The Vulgarisation of Oxford

Revolt Library >> Anarchism >> Vulgarisation of Oxford, The

Not Logged In: Login?

People

(1834 - 1896)
William Morris (24 March 1834 – 3 October 1896) was a British textile designer, poet, novelist, translator and socialist activist associated with the British Arts and Crafts Movement. He was a major contributor to the revival of traditional British textile arts and methods of production. His literary contributions helped to establish the modern fantasy genre, while he helped win acceptance of socialism in fin de siècle Great Britain. (From : Wikipedia.org.)

Text


On : of 0 Words (Requires Chrome)

The Vulgarisation of Oxford

I have just read your too true article on the vulgarization of Oxford, and I wish to ask if it is too late to appeal to the mercy of the `Dons' to spare the few specimens of ancient town architecture which they have not yet had time to destroy, such, for example, as the little plaster houses in front of Trinity College or the beautiful houses left on the north side of Holywell Street. These are in their way as important as themore majestic buildings to which all the world makes pilgrimage. Oxford thirty years ago, when I first knew it, was full of these treasures; but Oxford `culture,' cynically contemptuous of the knowledge which it does not know, and steeped to the lips in the commercialism of the day, has made a clean sweep of most of them; but those that are left are of infinite value, and still give some character above that of Victoria Street or Bayswater to modern Oxford. Is it impossible, Sir, to make the authorities of Oxford, town and gown, see this, and stop the destruction? The present theory of the use to which Oxford should be put appears to be that it should be used as a huge upper public school for fitting lads of the upper and middle class for their laborious future of living on other people's labor. For my part I do not think this a lofty conception of the function of a University; but if it be the only admissible one nowadays, it is at least clear that it does not need the history and art of our forefathers which Oxford still holds to develop it. London, Manchester, Birmingham, or perhaps a rising city of Australia would be a fitter place for the experiment, which it seems to me is too rough a one for Oxford, In sober truth, what specialty has Oxford if it is not the genuine loci which are modern commercial dons are doing their best to destroy? One word on the subject of Dr Hornby and Eton. Is there no appeal against a brutality of which I dare not trust myself to write further? Is it impossible that the opinions of distinguished men of all kinds might move him? Surely a memorial might be got up which would express those opinions.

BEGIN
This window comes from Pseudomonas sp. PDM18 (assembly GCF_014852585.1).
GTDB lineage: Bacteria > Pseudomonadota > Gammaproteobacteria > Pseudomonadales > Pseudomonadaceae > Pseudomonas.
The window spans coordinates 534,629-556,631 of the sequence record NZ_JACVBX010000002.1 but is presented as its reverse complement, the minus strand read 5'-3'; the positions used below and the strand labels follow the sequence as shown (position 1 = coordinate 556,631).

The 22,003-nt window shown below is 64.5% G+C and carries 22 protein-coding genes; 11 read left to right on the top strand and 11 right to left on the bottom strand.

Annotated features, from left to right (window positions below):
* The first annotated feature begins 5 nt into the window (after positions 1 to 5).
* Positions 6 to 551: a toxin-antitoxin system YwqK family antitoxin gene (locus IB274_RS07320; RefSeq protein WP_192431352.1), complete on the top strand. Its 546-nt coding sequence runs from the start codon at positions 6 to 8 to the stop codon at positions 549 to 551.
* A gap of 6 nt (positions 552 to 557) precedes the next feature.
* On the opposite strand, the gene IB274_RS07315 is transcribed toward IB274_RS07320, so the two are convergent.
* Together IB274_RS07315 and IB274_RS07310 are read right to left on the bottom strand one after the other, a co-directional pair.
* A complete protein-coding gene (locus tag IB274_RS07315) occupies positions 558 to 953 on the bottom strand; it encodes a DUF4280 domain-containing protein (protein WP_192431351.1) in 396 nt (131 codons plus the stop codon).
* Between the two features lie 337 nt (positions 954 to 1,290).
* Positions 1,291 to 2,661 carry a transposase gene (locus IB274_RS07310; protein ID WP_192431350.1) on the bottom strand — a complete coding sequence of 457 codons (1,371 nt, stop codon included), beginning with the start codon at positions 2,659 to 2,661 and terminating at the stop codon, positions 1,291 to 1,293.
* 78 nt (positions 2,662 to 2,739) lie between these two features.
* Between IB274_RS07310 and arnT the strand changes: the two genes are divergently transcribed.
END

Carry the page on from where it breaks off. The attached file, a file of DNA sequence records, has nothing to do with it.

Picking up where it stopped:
Letter to the Daily News, 20 November 1885.

From : Marxists.org

Chronology

February 21, 2021 ; 5:06:19 PM (America/Los_Angeles) :
Added to http://www.RevoltLib.com.

Share

Permalink for Sharing :
Share :

Comments

Login to Comment

0 Likes
0 Dislikes

No comments so far. You can be the first!

Navigation

<< Last Work in Anarchism
Current Work in Anarchism
The Vulgarisation of Oxford
Next Work in Anarchism >>
All Nearby Works in Anarchism
Home|About|Contact|Search|Privacy Policy